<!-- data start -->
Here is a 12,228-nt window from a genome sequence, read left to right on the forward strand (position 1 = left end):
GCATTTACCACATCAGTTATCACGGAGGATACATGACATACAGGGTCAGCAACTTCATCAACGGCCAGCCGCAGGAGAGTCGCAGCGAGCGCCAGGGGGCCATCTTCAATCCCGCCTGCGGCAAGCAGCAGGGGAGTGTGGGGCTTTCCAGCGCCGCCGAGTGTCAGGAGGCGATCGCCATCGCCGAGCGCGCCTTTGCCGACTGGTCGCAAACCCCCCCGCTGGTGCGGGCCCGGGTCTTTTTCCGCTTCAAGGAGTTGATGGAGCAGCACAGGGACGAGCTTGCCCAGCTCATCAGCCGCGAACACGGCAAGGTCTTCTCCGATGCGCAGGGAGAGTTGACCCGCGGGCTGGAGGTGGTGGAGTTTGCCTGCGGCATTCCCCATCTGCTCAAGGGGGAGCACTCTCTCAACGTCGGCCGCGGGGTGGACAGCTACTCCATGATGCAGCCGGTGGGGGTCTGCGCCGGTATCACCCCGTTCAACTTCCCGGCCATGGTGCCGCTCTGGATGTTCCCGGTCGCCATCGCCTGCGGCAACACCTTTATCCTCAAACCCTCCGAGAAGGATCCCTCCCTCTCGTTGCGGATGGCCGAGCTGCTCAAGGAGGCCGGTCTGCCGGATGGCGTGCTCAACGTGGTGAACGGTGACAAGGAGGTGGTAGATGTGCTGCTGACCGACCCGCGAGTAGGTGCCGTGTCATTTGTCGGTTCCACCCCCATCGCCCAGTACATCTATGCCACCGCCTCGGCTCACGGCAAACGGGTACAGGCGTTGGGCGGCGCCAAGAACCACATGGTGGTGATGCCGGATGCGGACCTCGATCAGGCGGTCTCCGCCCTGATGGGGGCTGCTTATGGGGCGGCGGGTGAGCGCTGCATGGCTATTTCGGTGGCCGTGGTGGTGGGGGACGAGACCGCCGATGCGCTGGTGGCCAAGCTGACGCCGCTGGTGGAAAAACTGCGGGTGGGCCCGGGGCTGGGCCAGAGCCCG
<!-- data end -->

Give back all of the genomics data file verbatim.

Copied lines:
Here is a 12,228-nt window from a genome sequence, read left to right on the forward strand (position 1 = left end):
GCATTTACCACATCAGTTATCACGGAGGATACATGACATACAGGGTCAGCAACTTCATCAACGGCCAGCCGCAGGAGAGTCGCAGCGAGCGCCAGGGGGCCATCTTCAATCCCGCCTGCGGCAAGCAGCAGGGGAGTGTGGGGCTTTCCAGCGCCGCCGAGTGTCAGGAGGCGATCGCCATCGCCGAGCGCGCCTTTGCCGACTGGTCGCAAACCCCCCCGCTGGTGCGGGCCCGGGTCTTTTTCCGCTTCAAGGAGTTGATGGAGCAGCACAGGGACGAGCTTGCCCAGCTCATCAGCCGCGAACACGGCAAGGTCTTCTCCGATGCGCAGGGAGAGTTGACCCGCGGGCTGGAGGTGGTGGAGTTTGCCTGCGGCATTCCCCATCTGCTCAAGGGGGAGCACTCTCTCAACGTCGGCCGCGGGGTGGACAGCTACTCCATGATGCAGCCGGTGGGGGTCTGCGCCGGTATCACCCCGTTCAACTTCCCGGCCATGGTGCCGCTCTGGATGTTCCCGGTCGCCATCGCCTGCGGCAACACCTTTATCCTCAAACCCTCCGAGAAGGATCCCTCCCTCTCGTTGCGGATGGCCGAGCTGCTCAAGGAGGCCGGTCTGCCGGATGGCGTGCTCAACGTGGTGAACGGTGACAAGGAGGTGGTAGATGTGCTGCTGACCGACCCGCGAGTAGGTGCCGTGTCATTTGTCGGTTCCACCCCCATCGCCCAGTACATCTATGCCACCGCCTCGGCTCACGGCAAACGGGTACAGGCGTTGGGCGGCGCCAAGAACCACATGGTGGTGATGCCGGATGCGGACCTCGATCAGGCGGTCTCCGCCCTGATGGGGGCTGCTTATGGGGCGGCGGGTGAGCGCTGCATGGCTATTTCGGTGGCCGTGGTGGTGGGGGACGAGACCGCCGATGCGCTGGTGGCCAAGCTGACGCCGCTGGTGGAAAAACTGCGGGTGGGCCCGGGGCTGGGCCAGAGCCCG